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Comparison of a standard and a detailed postmortem protocol for detecting Mycobacterium bovis in badgers
  1. T. R. Crawshaw, BVetMed, MSc, MRCVS1,
  2. I. B. Griffiths, BVetMed, MSc, FRCPath, MRCVS2 and
  3. R. S. Clifton-Hadley, MA, VetMB, PhD, MSc, MRCVS3
  1. 1 Veterinary Laboratories Agency (VLA) — Starcross, Staplake Mount, Starcross, Exeter, Devon EX6 8PE
  2. 2 VLA — Bury St Edmunds, Rougham Hill, Bury St Edmunds, Suffolk IP33 2RX
  3. 3 VLA — Weybridge, Woodham Lane, New Haw, Addlestone, Surrey KT15 3NB

Abstract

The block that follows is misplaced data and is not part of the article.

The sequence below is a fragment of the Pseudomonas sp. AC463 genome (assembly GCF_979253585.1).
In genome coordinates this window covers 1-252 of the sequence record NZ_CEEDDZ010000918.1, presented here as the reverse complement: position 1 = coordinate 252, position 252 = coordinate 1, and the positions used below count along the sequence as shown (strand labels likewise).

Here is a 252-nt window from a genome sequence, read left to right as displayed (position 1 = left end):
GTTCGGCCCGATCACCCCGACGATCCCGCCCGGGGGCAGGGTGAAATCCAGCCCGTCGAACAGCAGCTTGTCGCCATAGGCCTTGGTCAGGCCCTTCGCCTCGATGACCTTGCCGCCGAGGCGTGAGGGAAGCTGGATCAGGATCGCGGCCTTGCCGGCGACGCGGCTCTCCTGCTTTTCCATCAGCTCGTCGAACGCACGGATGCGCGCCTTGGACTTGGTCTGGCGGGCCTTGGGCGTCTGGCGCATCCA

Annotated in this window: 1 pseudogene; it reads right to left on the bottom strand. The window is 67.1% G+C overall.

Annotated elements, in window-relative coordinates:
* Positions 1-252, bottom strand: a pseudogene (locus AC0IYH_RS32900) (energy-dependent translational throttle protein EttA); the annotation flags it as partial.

A standard postmortem protocol, consisting of gross pathology, culture for mycobacteria and limited selective histopathology, was used in the randomised badger culling trial in Great Britain to detect Mycobacterium bovis infection. This standard protocol was compared with a more detailed protocol in which more tissues were examined grossly, more tissues were cultured, more culture slopes were seeded, the culture period was extended and tissues were examined routinely by histopathology. The standard protocol was more sensitive in badgers with gross visible lesions than in badgers with no gross visible lesions. When applied to the study population of badgers, the overall sensitivity of the standard protocol relative to the more detailed protocol was estimated to be 54·6 per cent (95 per cent confidence interval 44·9 to 69·8 per cent). Badgers with tuberculosis (tb) detected by the standard protocol had a mean of 7·6 tissues with microscopic lesions suspicious of tb. The additional badgers detected by the detailed protocol had a mean of 4·4 tissues with microscopic lesions suspicious of tb.

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